Job Market Grows, Salaries Are Steady-9c8947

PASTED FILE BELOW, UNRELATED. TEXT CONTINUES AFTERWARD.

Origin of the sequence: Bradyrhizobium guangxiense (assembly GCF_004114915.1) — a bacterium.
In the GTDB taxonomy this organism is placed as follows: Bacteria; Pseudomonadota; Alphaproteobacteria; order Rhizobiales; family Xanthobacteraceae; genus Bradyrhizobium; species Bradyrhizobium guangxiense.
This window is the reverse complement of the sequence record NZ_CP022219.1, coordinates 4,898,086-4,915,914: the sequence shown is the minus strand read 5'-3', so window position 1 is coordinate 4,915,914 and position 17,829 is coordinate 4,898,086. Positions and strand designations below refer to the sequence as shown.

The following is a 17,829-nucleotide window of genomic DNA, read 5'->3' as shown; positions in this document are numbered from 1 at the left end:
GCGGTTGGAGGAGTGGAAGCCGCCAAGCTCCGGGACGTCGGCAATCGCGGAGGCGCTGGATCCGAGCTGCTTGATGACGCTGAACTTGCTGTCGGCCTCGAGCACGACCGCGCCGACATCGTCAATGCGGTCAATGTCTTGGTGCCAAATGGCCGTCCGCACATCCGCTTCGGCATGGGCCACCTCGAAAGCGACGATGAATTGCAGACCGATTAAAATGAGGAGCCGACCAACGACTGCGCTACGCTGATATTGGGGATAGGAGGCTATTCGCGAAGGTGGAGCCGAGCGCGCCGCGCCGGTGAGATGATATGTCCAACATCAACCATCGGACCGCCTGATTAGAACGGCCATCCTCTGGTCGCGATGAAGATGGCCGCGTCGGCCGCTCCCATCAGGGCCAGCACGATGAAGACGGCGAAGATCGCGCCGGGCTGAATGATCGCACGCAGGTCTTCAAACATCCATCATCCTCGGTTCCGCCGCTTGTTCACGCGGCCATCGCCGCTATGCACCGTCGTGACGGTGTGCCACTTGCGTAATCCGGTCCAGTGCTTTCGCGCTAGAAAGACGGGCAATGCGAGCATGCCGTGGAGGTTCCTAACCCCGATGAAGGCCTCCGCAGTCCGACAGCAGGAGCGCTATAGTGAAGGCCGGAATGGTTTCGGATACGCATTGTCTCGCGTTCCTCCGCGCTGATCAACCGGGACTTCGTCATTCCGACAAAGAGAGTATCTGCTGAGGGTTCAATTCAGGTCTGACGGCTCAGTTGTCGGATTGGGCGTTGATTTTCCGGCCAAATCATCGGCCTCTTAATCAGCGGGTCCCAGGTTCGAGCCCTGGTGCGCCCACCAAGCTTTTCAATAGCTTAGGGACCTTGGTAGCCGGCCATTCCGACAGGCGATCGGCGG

Business According to the 2007/2008 U.S. .pensation Planning Survey from Mercer HR Consulting, "Despite the strengthening economy and growing job market, salary increases will remain steady in 2007 and into 2008." We will discfuss some of those rate increases later in this article. The survey included responses from more than 1,000 employers across the United States with pay practices for more than 12 million workers. The survey showed that employers in the U.S. will award, on average, a pay increase of about 3.8 percent. According to previous data this is just a little more than the 3.7 percent awarded in 2006. According to Stephen Miller of HR Magazine, "Mercer is projecting that pay increases will remain flat at 3.8 percent in 2008." A finding, Miller claims, "is in line with the World at Work Salary Budget Survey, which found U.S. .panies planning an overall salary budget increase of 3.9 percent in 2008." Employers across the U.S. are still a little leary on increasing payroll, which will increase their budget, shrinking their bottom line. In return, employers have shown to place a greater emphasis on .pany top performers by offering performance incentives, which will be discussed in a little bit. According to Mercer’s survey, employees who are considered high performers will receive an average increase of about 5.7 percent, those that are considered average will receive about 3.5 percent and below average performers will receive a mere 1.7 percent. All of these figures of course are for 2007. Incentives are a great way to motivate and keep your top performers as well as get the average and below average employees to perform even better. The Mercer survey revealed a variety of difference incentives. For example, higher performing managers are expected to receive payouts in bonuses of around 27 percent while below average performers will only receive 10 percent. A huge differential, and definitely a motivator. Steven E. Gross, global leader of Mercer’s performance and rewards consulting said recently in HR Magazine that, "Incentives are a useful tool for supporting high levels of performance with out increasing the fixed cost of base pay." The survey also showed that 86 percent of .panies did offer short term incentives and since 2004, 22 percent have increased employees eligible for these incentives, and that payouts, on average are higher then in previous years when the survey was conducted. The Mercer HR Consulting Survey revealed the following statistics for budgeted pay increases for 2007 and 2008. In 2007 All Employees will receive an average of 3.8 percent, executives 4.1 percent, management, 3.8 percent, professional (sales and non-sales) 3.8 percent, clerical/office, 3.7 percent and trades/production/service receiving 3.6 percent. In 2008, some budgets will increase while a couple stay the same, with only executives showing a decrease. For example, all employees, office/clerical and trade/production/service will remain steady in 2008 with their same increase in 2007, executives and professionals will drop from 4.1 to 3.9. One thing is for sure, the job market is on the rise, but with a slumping economical market in some areas, it looks like employers are still a little leary about that bottom line until they know their respective industries are booming again. By: Bruce A. Tucker About the Author: 相关的主题文章: